By Geoffrey Bunting
Much has been written about Dark Souls on Chronically. My feelings on the game are pretty apparent: I love it, but I also really hate it. Having played through the game again hasn’t changed those feelings. The truth is that while Dark Souls is an interesting, rewarding, and challenging game, there is also an awful lot wrong with it. But this is true for most games; few, if any, exist without some flaws. However, this love-hate relationship with the game meant it took me some time to attempt the sequel.
The problem was, I had heard a lot bad things and I wasn’t sure I would enjoy it. From the sounds of it, it was a broken game that couldn’t even begin to live up to its predecessor. And yet, when I finally persuaded myself to play it, I found that I genuinely enjoyed it. More than that, I actually enjoyed it more than Dark Souls.
Now, I am under no illusion that I am not in the minority – especially of those that have actually played the original – and that most people reading that would start banging their heads against the wall. But it’s true, I really loved Dark Souls II, and I enjoyed it more than the first game. Which is not to say it is not flawed. Boy, does Dark Souls II have some issues. But do these flaws make the game unplayable? Not at all. If you can see past them, you find a game just a rich and rewarding as the original.
So what are the problems? Let’s get them out of the way. For me, the issues came in two parts: mechanical and design issues. Mechanically, Dark Souls II is a little smoother and looks a lot better than its predecessor. The addition of an agility statistic makes for an interesting dynamic when it comes to rolling, etc. But it does appear that From Software has made the hitboxes twice the size they were in the original, and as such collision detection is a little… off. This is an understatement, really. You can get hit from across the room on occasions, as the collision detection tries to catch up with your movement. Yet, this didn’t render the game unplayable. In fact, in instances when this happened a lot – Velstadt hitting me outside the arc of his swing a prime example – it encouraged me to be more careful; to be smarter about how I was approaching certain challenges. It somewhat cheapens the Dark Souls system, but for all those fanboys crying “Dark Souls was fair”, sure, but it was also cheap as hell. Dodgy mechanics and cheap moments are nothing new in this series.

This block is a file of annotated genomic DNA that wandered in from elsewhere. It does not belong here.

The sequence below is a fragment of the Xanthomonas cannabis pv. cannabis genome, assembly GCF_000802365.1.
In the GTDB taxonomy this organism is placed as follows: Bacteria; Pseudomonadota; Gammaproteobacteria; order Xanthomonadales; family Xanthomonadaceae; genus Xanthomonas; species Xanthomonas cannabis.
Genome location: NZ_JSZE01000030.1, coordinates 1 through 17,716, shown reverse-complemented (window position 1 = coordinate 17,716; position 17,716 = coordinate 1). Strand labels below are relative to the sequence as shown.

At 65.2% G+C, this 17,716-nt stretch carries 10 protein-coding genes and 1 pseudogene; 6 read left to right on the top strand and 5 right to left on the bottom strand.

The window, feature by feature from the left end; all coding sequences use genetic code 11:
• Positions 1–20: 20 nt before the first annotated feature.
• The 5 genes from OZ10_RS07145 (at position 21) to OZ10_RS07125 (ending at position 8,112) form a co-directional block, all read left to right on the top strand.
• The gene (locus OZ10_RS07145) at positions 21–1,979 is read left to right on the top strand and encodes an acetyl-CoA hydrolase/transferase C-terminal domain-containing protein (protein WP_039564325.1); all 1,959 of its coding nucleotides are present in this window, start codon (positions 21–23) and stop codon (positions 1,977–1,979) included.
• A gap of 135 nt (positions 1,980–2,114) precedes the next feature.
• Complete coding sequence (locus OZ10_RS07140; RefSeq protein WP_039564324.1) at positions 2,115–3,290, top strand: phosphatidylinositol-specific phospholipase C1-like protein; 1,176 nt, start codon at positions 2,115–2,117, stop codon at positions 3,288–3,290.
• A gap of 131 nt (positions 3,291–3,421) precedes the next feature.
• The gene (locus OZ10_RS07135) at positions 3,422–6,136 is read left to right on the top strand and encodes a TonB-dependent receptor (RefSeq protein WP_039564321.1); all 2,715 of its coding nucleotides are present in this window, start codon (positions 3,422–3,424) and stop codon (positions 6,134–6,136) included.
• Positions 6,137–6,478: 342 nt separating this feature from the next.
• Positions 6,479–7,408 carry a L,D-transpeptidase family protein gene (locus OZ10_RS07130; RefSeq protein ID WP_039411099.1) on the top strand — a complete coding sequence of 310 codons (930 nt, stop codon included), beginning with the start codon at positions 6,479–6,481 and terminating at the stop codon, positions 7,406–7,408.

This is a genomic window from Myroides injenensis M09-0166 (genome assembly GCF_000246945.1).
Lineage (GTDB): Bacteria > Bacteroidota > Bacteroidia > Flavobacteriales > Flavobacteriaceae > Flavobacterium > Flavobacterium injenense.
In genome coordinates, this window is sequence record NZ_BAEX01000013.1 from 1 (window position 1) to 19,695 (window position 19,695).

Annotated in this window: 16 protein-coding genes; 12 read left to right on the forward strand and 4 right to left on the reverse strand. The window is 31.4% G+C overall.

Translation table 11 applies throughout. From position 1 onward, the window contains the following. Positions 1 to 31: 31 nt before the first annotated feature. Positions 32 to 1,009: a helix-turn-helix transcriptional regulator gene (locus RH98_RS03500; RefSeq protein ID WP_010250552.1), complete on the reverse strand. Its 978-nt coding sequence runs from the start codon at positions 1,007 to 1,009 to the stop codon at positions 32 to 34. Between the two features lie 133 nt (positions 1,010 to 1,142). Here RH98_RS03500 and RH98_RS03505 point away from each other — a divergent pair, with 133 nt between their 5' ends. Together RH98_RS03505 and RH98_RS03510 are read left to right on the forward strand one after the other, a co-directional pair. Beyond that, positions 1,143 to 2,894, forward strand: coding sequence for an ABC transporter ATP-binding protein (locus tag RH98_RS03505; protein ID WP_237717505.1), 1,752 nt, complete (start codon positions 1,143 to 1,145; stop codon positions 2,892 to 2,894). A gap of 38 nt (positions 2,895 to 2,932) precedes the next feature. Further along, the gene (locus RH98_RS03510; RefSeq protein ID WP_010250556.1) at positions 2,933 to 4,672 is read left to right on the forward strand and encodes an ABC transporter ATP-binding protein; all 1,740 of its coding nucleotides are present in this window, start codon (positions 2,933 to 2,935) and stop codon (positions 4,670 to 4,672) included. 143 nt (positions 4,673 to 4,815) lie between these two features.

Then there are the design issues. I am moved to agree with people who find the mob-like enemy layout a little frustrating. In Dark Souls, enemies tended to approach you in succession. Being mobbed was less about ten enemies being aggravated at the same time, more not killing one fast enough and the others that have seen you having time to catch up. But again, in my case, this inspired different thought processes. It was less “this is unfair” and more “okay, how can I deal with this; how can I make this easier on me?”
As an example, in the first major area “Forest of Fallen Giants” you climb a ladder to find five enemies all running at you. You can stand and get mobbed and shot at from above or you can jump back down the ladder, heal, and wait as they all follow neatly down. Dark Souls II seems less about one-on-one combat and more about bottlenecking and finding tactical advantages to overcome obstacles.
Perhaps players’ biggest grumble was that the world didn’t link up in a satisfying way for them. Darks Souls used an interconnecting world in which you could walk from the bottom to the top using designated paths and shortcuts. Dark Souls II opts for a hub layout, much like Demon Souls, with branches coming off the nominal safe space, Majula. There are some contentious transitions, like the sea of lava surrounding Iron Keep somehow being above Earthen Peak – in the sky? But if you’re focussing that much on the transitions, perhaps you’re not suspending your disbelief enough.